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The Vast of Night Review: A Suspenseful but Risky War of the Worlds Tribute

Keep your eyes on the sky for this one to arrive on Amazon

Oliver Whitney

Following the annual film festival gauntlet through Telluride, Venice, and Toronto, awards season is already in full bloom. But this year has a different feel: streaming platforms are ascendant. The success of Roma at the 2019 Academy Awards has become a feature, not a bug for the film industry; Netflix has a host of major contenders rolling out over the remainder of the year. Amazon, too, will release a handful of titles to its platform, hoping to capitalize on its past success with films like Manchester by the Sea and The Big Sick. Will we look back on 2019 as the year awards season officially embraced the theatrical disrupters? That's the guess here at TV Guide, which is why we'll be providing reviews for the year's biggest streaming movies throughout awards season.

Somewhere in America in the 1950s, the blueish grey of a television screen flickers across a vacant living room. A Rod Serling-esque voice is heard reciting a familiar-but-different narration about the mysteries of space and time as the camera pushes in toward the small TV, the rounded screen filling up our own. Welcome to an episode of The Paradox Theater, a Twilight Zone-type show that serves as the framing device for Andrew Patterson's feature debut. "Tonight's episode," the voice booms, "The Vast of Night." A throwback sci-fi thriller, The Vast of Night is like an old school radio play that fuses the slow-building paranoia of The Twilight Zone and the chilling awe and extraterrestrial sightings of Close Encounters of the Third Kind.

The fuzzy black-and-white of the TV screen melts away as we enter the fictional world-within-a-world, shot in grainy, dimmed color by M.I. Littin-Menz. The locals of a quaint New Mexico town cheerily greet one another as they file into the high school gym for the night's basketball game. Everett (Jake Horowitz), the beloved host of the town's local radio station -- the call sign, WOTW, an unmistakable nod at Orson Welles' War of the Worlds broadcast -- is setting up recording equipment and chatting with Faye (Sierra McCormick), a brainy teen who works as the town's switchboard operator. This breezy evening feels like any other in a small 1950s town as families sit in cars nibbling on cheeseburgers, but this is no ordinary night; something is up with the power at the gym, a strange sound is later heard over Everett's nightly news broadcast, and Faye receives an alarming call from a panicked woman claiming she saw something in the sky.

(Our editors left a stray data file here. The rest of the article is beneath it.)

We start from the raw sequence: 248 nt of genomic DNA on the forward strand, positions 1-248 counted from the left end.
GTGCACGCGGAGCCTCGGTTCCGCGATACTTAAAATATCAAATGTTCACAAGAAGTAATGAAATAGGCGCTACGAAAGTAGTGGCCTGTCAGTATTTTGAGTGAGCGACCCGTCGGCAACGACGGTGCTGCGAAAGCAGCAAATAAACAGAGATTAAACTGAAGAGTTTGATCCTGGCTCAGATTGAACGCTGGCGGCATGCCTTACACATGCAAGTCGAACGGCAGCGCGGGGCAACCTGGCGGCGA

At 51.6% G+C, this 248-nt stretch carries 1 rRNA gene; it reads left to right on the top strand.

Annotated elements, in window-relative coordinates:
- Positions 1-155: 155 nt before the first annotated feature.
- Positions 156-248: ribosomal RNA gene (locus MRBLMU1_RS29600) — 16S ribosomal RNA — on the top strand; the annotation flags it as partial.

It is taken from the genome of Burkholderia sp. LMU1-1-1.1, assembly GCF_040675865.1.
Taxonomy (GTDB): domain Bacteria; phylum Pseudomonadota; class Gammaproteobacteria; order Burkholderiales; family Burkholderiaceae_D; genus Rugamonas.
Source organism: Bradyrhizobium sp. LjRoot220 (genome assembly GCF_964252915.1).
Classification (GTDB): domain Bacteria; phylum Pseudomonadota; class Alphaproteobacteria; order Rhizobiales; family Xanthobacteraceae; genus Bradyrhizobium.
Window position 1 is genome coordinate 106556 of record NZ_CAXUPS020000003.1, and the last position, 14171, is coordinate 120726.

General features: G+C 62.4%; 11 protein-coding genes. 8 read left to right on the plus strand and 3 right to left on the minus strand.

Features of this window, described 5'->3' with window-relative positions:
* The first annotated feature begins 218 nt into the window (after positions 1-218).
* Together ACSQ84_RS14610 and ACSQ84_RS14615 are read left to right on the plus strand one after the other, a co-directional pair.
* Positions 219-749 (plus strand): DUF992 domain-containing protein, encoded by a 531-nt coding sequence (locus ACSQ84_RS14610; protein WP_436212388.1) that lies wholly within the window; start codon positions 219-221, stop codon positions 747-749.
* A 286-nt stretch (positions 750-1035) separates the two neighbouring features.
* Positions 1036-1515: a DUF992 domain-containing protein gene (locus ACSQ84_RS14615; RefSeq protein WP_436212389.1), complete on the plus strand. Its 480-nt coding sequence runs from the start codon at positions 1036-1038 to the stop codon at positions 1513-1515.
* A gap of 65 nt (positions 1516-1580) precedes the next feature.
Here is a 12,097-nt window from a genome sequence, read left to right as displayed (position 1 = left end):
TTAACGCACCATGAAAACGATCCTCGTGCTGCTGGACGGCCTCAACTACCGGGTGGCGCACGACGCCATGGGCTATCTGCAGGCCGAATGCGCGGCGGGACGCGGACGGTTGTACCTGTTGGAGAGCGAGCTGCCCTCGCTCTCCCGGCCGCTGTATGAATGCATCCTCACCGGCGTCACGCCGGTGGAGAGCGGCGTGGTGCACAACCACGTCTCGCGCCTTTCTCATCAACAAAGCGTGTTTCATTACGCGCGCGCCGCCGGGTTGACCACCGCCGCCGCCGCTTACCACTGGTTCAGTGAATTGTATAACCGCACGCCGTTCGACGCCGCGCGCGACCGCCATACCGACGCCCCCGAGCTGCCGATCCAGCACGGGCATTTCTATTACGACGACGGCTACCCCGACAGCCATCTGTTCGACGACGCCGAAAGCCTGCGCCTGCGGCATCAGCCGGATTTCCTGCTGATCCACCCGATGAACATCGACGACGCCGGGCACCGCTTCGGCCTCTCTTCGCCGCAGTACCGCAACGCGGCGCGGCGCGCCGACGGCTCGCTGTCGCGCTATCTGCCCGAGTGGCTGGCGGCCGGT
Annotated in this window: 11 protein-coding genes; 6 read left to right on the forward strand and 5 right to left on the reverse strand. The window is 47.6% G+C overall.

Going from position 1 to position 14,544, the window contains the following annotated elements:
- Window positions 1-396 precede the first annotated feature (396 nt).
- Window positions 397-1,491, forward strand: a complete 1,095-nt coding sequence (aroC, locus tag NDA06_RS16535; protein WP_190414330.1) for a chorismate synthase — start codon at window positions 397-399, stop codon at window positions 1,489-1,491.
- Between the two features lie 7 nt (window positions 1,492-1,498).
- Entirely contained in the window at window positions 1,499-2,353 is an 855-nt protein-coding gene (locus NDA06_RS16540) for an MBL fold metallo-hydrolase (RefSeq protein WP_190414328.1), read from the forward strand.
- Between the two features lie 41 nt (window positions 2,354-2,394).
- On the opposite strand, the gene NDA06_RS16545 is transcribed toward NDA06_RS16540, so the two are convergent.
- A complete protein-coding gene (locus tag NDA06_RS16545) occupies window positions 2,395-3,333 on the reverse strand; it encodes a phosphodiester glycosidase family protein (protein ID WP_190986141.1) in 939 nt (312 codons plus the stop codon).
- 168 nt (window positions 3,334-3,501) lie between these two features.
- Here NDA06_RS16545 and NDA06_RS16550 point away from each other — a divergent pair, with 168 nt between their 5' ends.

The Vast of Night, set to be released by Amazon, is a slow build that cherishes atmosphere and dialogue over action and showy visual effects -- though there is one breathtaking tracking shot set to a dazzling piece of music from composers Erick Alexander and Jared Bulmer's score. Written by James Montague and Craig W. Sanger, the film is full of lengthy conversations between characters -- a fascinated Faye tells Everett about articles predicting technologies of the future during a stroll across town; an old woman frozen in the past recounts the last time she saw her son -- that Patterson captures in long, fluid takes.

In the film's most ambitious sequence an anonymous man calls into WOTW after Everett broadcasts the bizarre frequency live on the air. The director repeatedly cuts to an almost-black screen as the caller, gripped by a mix of fear and wonder, shares his story of the first time he heard that same spine-tingling sound while working on a top-secret military mission years ago. It's a daring choice, forcing the audience to sit and listen, and one that evokes the thrill and suspense of old-time radio dramas. Though it may test some audiences' patience -- there were a few walkouts during my TIFF press screening -- it will be richly rewarding for fans of storytelling podcasts.

While something as nostalgia-heavy as The Vast of Night could have easily come off as a cheap rip-off off its influences, Patterson has instead created something remarkably transfixing on its own. It's an impressive first film that suggests Patterson's a filmmaker to keep tabs on going forward into the night.